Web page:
Airport worker shares hack to prevent lost baggage

@flyontairport/TikTok Tyler Olson/ShutterStock (Licensed)

‘It might end up over there and not get on the plane’: Airport Worker shares hack to prevent lost baggage

‘Such a good PSA.’


Parks Kugle


A baggage handler at the Ontario International Airport shared a simple trick to prevent lost luggage: checking for old stickers from previous travel that may be stuck to your suitcase.

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The hack was filmed and posted by Ontario International Airport (@flyontairport), the official account of the California based airport. Viewed over 247,000 times and liked over 10,000 times, it sparked a light hearted conversation over travel tips.

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@flyontairport Pro Tip: If you dont want your bags to get lost when traveling… remove old stickers from past trips off your luggage. #FlyONT #SoCalSoEasy ♬ Sunshine – WIRA

The video begins with a group of airport workers gathered next to the conveyor belt as suitcases move past them to their designated planes.

“Let’s say you flew American and a month later you flew Southwest,” the baggage handler explains. “Well, there’s a little sticker that goes on for American that tells the computer to go there.”

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He points off camera, apparently to a certain conveyor belt.

“….It scans instead of this one,” he says as he gestures toward a tag on a bag’s handle. “There’s a chance it scans it instead of this one. It might end up over there and not get on the plane.”

Another airport worker walks over to the conveyor belt, pointing at one of the aforementioned stickers as an example.

The Daily Dot reached out to Ontario International Airport via email for further information.

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Many users were grateful for the advice, while some claimed that removing stickers was common knowledge and did not count as a hack.

“I always assumed this was common sense. Airlines won’t even put new stickers on your bag until the old one is off,” a user said.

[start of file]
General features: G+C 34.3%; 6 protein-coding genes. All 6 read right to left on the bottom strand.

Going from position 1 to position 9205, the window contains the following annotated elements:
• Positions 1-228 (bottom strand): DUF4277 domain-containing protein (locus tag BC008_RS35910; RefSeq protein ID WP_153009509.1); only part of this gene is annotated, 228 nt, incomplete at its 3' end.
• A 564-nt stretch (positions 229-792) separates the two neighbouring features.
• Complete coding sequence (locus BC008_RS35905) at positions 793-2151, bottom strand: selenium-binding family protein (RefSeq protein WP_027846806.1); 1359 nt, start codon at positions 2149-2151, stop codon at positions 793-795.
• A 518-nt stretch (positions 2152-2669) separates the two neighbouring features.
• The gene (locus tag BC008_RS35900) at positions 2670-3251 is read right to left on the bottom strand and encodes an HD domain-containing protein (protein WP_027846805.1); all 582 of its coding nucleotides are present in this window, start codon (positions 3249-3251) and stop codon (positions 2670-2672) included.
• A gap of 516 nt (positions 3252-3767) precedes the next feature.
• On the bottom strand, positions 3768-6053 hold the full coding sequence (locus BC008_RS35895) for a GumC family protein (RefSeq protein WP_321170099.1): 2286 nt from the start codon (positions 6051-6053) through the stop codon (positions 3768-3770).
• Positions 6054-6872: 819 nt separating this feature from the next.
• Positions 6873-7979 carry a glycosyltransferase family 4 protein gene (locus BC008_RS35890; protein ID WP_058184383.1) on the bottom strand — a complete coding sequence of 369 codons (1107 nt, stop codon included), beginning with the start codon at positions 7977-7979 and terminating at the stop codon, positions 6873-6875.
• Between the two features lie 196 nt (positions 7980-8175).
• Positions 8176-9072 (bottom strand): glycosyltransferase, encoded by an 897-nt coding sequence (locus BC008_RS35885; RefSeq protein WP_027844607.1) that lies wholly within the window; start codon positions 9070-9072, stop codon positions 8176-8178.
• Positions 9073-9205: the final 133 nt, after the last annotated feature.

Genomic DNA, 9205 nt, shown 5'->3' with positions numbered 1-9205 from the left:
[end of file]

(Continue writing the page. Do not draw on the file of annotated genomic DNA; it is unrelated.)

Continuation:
“Who else leaves them on until the next flight for the desk to pull them?” another user joked.

“Oh my gracious. That’s such a high DUH factor,” a user said.

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“Such a good PSA,” a commenter exclaimed.

“Something I never thought about but makes so much sense,” a user stated.

Losing your bag is not a pleasant experience, but it’s becoming an ever-increasing reality. Labor shortages coupled with wage stagnation only heighten the issues caused by rampant airline mismanagement.

In December 2022, Southwest Airlines had a complete meltdown, stranding millions of passengers across the United States. During the unfolding fiasco, Southwest turned the blame toward their overworked staff instead of their outdated scheduling methods. The disaster ended up costing the company approximately $800 million in lost revenue. A few months later, Southwest was forced to briefly ground 1,750 flights due to a computer glitch.

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These issues are not isolated to a single airline or airport. U.S. Department of Transportation data shows how airlines mishandled bags at an increasing rate from 2021 to 2022. In April of 2022, airlines lost, delayed, damaged, or stole from approximately 220,000 bags of the 40 million they handled.

When traveling it’s best to carry on your luggage whenever possible, but if you’re not able to then checking in beforehand and making sure to remove any tags from previous trips is the best way to ensure your luggage makes it to the destination.

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